Bruen tells the first half of the tale, which is Nick's, and Coleman finishes things off by telling Todd's story, which is sort of the same story, except that it's not. We see some of the events from each perspective, but of course some of them we see from one perspective only. If that sounds tricky, it was probably tricky to write but Bruen and Coleman make it easy to follow.

Besides the novel, there's some bonus material: an essay by Coleman that explains how the book was written, and three interviews conducted by Craig McDonald, one with Bruen, one with Coleman, and one with Allan Guthrie, who edited the book.

This book has everything going for it, and I think it's going to be a big seller. Grab it in September and see if you agree.

Update: David mentions in his comment below that the bonus material is available only in the galley but that it'll be available on-line for free.

D-Day the Sixth of June

Friday, June 05, 2009


Tonight - Kate Beckinsale booted from Barbarella: "Kate Beckinsale is set to be dropped from the forthcoming 'Barbarella' remake.

The British actress - who had been the frontrunner to play the lead in the erotic sci-fi film - is devastated at learning movie bosses are now lining up 'Grindhouse' beauty Rose McGowan to play the sexy superhero.

A source said: 'It seemed Kate had got the part but nothing was signed and sealed. Now the word is she's going to lose out to Rose.'

Beckinsale, 35, reportedly had her heart set on playing the title character - originally portrayed by Jane Fonda in the 1968 cult classic - and can't believe the role is going to someone else."

Happy Birthday to James Reasoner!

I've used this shot before, but I couldn't resist using it again.

New York Leads the Way

Cops Ticket Car On BQE Repeatedly While Driver Lay Dead Inside For Weeks - "A New York City woman says her father apparently lay dead for weeks in a minivan while police repeatedly left parking tickets on the vehicle."

Once Again, Texas Leads the Way

Texan accused of cursing about cat feces acquitted | AP Texas News | - Houston Chronicle: "TEXAS CITY, Texas — A Texas City man accused of using a curse word to describe what cats left behind in his yard has been acquitted of disorderly conduct.

A municipal jury found 48-year-old Joseph Loflin not guilty."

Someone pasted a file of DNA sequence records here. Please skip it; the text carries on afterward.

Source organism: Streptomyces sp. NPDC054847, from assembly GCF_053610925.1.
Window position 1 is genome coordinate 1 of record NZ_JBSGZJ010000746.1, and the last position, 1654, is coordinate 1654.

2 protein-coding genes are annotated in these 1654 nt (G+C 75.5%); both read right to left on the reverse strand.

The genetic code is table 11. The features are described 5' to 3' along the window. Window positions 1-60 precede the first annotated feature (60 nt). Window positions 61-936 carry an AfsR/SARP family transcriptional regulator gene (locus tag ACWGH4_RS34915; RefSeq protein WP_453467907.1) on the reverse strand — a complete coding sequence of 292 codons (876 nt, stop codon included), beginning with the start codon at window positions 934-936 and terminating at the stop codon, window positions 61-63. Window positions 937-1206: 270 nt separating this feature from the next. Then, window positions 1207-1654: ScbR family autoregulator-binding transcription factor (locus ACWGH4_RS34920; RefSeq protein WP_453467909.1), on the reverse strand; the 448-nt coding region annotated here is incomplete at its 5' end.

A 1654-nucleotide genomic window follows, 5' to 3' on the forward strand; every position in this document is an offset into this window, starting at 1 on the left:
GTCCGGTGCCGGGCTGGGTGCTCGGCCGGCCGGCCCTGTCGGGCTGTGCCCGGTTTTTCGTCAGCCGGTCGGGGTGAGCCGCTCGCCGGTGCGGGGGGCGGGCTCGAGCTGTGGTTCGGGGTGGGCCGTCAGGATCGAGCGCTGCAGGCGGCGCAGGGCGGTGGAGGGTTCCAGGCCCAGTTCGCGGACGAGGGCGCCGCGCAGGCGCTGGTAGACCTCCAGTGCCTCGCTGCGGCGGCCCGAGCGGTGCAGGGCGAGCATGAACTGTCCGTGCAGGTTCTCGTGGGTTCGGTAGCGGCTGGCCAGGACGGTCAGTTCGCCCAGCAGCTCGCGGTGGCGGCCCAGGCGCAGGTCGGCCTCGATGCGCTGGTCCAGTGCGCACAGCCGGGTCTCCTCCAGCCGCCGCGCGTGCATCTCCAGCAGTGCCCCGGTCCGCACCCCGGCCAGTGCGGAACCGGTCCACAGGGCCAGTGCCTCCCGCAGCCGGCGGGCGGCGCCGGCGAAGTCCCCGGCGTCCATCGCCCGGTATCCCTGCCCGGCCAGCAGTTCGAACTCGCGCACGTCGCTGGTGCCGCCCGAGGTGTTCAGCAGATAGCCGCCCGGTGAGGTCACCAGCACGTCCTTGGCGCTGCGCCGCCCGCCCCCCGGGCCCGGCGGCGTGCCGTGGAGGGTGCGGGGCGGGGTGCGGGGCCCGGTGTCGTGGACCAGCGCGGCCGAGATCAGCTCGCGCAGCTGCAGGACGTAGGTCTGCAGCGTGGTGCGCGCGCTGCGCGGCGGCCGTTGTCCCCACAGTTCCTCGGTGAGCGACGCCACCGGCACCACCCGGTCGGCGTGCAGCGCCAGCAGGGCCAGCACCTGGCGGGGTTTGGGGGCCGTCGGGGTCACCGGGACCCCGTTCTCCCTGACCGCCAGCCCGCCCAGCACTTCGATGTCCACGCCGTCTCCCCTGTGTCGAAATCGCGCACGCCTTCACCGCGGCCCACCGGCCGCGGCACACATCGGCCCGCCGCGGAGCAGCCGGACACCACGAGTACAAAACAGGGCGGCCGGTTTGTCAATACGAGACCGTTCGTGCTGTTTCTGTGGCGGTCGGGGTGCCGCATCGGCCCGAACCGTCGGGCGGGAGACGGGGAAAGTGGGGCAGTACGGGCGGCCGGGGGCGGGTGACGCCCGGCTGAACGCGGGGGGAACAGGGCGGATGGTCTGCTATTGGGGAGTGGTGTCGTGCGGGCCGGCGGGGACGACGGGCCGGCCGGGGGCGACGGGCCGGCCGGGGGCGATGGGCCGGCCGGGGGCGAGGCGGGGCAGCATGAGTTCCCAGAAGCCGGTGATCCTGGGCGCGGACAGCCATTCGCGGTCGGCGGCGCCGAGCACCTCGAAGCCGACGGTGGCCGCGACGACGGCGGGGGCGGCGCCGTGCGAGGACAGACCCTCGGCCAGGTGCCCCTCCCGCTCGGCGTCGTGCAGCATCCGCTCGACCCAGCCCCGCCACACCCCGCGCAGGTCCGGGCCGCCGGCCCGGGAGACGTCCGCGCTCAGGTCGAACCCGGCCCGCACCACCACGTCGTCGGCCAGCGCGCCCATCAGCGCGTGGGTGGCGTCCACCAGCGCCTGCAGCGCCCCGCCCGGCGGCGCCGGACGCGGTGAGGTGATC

Top 15 Overlooked Directors

TCM lists 15 overlooked directors - "Turner Classic Movies this week unveiled its list of 15 of what is says are some of the most overlooked classic Hollywood directors.

The list includes stylish visionary Frank Borzage, who helmed 'Seventh Heaven,' sci-fi director Jack Arnold, whose credits include 'The Incredible Shrinking Man,' the prolific Allan Dwan, who headed up 'Sands of Iwo Jima,' Disney stalwart Robert Stevenson, who gave the world 'Mary Poppins,' screwball-comedy director Gregory La Cava, of 'My Man Godfrey' fame and blacklisted filmmaker Robert Rossen, who shot 'All the King's Men.'

The list also includes Clarence Brown, John Cromwell, John Farrow, Edmund Goulding, Henry King, Mitchell Leisen, Fred Niblo, W.S. Van Dyke and Sam Wood."

Smells Like Middle-Aged Spirit

The Daily World: "One-time Nirvana bassist Krist Novoselic filed Wednesday to run for county clerk in Wahkiakum County as a member of the “Grange Party” in a bid to bring attention to problems he sees in the Top Two primary election system."

The Top 3 Visual Illusions of the Year

Best Visual Illusion of the Year Contest

Forgotten Book: BLOODLETTERS AND BADMEN -- Jay Robert Nash

I don't really know if this is a forgotten book(s)or not, but I thought I'd mention it.  I believe it was originally published in one volume, but it was divided into three for paperback publication.  If you can read the blurbs, you can see that each book is called "The Definitive Book of American Crime."  That's pretty much accurate, at least up to the time the book was published.  Volume three ends with Charles Manson, so there are plenty of bloodletters and badmen to be written about in a future volume.  Or maybe there's already another volume that I don't know about.

Anyway, the books are arranged alphabetically, and if Nash left out any criminal in American history, I don't know who it is.  These books are, as another blub says, "Packed with photographs and illustrations," along with a brief summary of the career of whatever criminal you might choose to read about.  Wonderful browsing material, and maybe even an inspiration if you're looking for great characters.  Highly recommended.


Thursday, June 04, 2009

Charlaine Harris -- TV Star!

Novelist behind HBO's 'True Blood' planning guest appearance: "Though season two of HBO's 'True Blood' will further diverge from the Charlaine Harris series of books that inspired it, the author herself will be making a guest appearance in the season finale.